Summary: Amazon’s modus operandi is to sacrifice short term profitability for long term opportunity. They are now eyeing the Convenience channel. Under the Amazon Fresh umbrella, they are planning to open 20 brick & mortar grocery stores in the next two years that will also facilitate order pickup for their online business. Fresh grocery has fueled their recent growth. Adding convenience represents a potential threat to foodservice, especially if they sell prepared food to go.

So What? Advanced technology will enable foodservice operators to improve the delivery of convenience items to their guests, thus remain competitive as more and more food options outside of the foodservice channel become available from C-stores, Retail Grocery stores, Mass Merchandisers, etc., and now Amazon!

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Segment Competition: NACS Highlights

Summary: NACS “Ideas 2 Go” showcase in Atlanta revealed some great new concepts that represent a threat to foodservice operators:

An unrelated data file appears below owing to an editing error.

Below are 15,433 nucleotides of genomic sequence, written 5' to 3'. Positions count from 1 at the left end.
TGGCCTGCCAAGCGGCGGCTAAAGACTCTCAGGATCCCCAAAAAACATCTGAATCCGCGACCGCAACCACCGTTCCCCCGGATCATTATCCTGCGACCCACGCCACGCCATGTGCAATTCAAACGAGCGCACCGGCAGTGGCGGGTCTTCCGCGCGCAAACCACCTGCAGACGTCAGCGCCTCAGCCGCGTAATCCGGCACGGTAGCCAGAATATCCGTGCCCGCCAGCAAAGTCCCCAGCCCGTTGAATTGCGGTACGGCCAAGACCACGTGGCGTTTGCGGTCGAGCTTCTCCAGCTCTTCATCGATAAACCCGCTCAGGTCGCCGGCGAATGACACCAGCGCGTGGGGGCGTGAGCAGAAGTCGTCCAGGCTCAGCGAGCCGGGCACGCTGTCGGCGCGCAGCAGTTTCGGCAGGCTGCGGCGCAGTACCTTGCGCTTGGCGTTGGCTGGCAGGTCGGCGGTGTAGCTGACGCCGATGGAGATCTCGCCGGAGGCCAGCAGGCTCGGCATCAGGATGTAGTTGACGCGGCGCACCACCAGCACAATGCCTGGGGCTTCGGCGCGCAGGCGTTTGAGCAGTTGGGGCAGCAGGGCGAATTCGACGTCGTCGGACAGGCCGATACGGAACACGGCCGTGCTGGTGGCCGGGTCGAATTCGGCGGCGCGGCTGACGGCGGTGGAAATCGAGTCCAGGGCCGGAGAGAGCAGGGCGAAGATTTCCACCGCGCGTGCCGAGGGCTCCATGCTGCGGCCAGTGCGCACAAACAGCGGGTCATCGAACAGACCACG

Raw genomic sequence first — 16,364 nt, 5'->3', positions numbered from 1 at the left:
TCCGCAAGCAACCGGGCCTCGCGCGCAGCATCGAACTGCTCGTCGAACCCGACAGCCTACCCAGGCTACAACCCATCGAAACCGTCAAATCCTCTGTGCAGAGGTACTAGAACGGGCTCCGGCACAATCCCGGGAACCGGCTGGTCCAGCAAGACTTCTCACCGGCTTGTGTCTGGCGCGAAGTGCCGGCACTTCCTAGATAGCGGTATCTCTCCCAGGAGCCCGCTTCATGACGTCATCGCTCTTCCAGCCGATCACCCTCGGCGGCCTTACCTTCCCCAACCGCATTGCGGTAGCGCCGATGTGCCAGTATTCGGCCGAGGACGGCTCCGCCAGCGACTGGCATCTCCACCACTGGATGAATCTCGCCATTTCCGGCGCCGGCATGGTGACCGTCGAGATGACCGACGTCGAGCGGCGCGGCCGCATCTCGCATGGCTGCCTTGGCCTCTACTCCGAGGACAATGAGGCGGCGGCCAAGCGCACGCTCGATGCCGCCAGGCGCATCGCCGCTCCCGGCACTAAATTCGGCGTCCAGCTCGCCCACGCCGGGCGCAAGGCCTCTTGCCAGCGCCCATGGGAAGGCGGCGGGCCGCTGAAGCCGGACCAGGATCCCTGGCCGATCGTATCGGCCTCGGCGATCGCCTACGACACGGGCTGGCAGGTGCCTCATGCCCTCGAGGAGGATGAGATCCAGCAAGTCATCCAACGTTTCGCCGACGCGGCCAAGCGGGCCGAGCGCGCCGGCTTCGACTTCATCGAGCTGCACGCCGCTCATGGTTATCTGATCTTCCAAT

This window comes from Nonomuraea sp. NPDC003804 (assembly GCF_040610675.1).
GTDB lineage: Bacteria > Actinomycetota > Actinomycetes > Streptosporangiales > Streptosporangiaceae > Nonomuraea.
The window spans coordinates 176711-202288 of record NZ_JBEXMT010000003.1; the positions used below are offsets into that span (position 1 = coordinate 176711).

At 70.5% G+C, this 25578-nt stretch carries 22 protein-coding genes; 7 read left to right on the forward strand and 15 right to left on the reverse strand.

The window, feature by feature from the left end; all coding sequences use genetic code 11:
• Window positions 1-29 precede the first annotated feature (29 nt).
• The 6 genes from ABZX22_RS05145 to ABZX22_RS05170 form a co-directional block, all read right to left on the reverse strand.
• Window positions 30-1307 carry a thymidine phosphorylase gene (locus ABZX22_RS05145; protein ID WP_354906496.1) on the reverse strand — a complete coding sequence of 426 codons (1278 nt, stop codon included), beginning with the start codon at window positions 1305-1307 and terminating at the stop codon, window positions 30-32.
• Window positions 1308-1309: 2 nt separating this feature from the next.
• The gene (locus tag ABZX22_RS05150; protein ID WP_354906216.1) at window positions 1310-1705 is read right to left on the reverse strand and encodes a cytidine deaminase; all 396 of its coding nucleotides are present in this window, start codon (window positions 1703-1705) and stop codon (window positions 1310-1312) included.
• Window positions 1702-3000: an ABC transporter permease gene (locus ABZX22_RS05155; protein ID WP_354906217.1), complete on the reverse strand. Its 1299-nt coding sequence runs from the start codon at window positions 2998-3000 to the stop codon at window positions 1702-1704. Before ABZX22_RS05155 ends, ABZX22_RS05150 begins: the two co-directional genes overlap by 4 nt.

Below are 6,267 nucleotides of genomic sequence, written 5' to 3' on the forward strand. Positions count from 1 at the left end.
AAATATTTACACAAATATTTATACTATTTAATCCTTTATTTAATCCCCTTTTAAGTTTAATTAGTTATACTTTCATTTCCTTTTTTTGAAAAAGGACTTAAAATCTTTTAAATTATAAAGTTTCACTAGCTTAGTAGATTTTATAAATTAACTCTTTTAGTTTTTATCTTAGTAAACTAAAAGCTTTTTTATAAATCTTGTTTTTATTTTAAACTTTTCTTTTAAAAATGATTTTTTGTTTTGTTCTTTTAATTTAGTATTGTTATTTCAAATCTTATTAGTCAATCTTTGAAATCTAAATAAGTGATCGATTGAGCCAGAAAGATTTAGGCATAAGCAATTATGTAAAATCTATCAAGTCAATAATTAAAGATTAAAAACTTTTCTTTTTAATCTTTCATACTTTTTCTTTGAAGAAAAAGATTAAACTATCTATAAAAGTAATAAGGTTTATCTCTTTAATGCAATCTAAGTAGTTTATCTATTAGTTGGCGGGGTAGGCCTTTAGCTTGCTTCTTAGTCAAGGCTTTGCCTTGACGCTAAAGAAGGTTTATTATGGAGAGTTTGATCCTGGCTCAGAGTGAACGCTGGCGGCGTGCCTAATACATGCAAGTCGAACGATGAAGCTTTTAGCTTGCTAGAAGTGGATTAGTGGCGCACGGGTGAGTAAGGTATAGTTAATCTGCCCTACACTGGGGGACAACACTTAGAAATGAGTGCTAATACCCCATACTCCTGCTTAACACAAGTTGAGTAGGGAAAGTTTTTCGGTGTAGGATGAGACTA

• Fuel City (TX) – Gas station, taco shop, karaoke, car wash, etc. Note: Police direct their drive thru traffic on weekends!
• Throx (VA) – High end, “better for you” food and protein shakes.
• Metro Market (GA) – Prototype of an urban convenience store retrofitted into an old building.
• Mendez Fuel – Local and sustainable food, cold-pressed juices.

So What? The days of C-stores roller dogs are history. C-stores continue to step up their food offerings to be on trend, thus now represent stiff competition for Fast Foods in every market.

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So What? Bonus: Sodium Reduction

Summary: The Grocery Manufacturer Association (GMA) disclosed in October that two years is not enough time for manufacturers to make the kind of reductions the FDA is calling for. Overall they believe the FDA’s targets are achievable, but on a more gradual timeline and reworded due to available technologies that replace the multiple functions of sodium. They did urge the FDA to expedite the evaluation of NuTek’s consumer friendly citizen petition for ingredient labeling.

So What? One solution they propose is for the FDA to examine the role sodium plays category by category (broken into subdivisions). By being more flexible, the GMA believes the FDA will avoid numerous class action lawsuits since the guidance as written (proposed) is impractical.